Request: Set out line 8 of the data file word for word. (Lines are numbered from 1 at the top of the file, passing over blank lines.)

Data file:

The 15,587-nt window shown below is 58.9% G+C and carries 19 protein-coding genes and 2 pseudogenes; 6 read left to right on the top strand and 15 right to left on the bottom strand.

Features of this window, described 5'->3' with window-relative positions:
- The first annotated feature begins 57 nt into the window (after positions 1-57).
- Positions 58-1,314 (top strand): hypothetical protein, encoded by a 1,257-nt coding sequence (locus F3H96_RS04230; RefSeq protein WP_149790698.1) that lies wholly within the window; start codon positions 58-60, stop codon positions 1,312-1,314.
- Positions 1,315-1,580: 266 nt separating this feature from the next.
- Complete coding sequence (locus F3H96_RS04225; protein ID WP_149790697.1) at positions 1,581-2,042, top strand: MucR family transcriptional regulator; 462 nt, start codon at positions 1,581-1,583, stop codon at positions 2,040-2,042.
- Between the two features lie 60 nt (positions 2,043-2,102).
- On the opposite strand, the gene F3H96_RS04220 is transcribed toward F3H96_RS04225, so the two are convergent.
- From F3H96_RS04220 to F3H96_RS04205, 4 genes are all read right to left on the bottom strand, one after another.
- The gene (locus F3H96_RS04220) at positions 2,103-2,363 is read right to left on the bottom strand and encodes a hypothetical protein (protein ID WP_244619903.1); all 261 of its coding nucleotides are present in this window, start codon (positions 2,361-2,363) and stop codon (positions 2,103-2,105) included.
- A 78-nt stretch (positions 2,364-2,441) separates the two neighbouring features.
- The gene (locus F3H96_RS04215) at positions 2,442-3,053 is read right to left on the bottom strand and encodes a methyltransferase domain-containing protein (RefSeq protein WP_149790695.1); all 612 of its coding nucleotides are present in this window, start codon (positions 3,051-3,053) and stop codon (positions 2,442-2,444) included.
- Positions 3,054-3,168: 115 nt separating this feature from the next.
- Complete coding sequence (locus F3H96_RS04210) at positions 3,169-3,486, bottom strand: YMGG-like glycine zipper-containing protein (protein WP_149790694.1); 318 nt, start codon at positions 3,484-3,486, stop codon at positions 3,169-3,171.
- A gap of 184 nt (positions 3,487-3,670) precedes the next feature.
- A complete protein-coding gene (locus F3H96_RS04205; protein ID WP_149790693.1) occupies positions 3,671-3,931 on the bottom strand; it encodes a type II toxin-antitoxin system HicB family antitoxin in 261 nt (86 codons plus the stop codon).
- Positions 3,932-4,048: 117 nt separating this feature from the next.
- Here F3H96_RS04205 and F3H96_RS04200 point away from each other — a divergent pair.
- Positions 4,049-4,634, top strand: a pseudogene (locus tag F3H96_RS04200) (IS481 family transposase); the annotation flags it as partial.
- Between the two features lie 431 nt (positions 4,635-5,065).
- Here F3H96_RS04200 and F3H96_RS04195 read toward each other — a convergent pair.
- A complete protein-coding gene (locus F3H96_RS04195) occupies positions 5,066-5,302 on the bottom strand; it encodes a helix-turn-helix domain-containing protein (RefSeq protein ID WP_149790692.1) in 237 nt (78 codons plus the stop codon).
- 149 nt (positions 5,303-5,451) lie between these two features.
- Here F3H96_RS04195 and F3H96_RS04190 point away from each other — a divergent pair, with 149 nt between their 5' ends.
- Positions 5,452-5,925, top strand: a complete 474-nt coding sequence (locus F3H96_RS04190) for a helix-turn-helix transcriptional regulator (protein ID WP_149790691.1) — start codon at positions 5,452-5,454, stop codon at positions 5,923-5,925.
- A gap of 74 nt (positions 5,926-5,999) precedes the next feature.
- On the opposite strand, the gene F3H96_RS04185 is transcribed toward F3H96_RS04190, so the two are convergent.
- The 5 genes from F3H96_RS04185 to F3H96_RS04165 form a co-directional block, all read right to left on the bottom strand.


- On the opposite strand, the gene F3H96_RS04220 is transcribed toward F3H96_RS04225, so the two are convergent.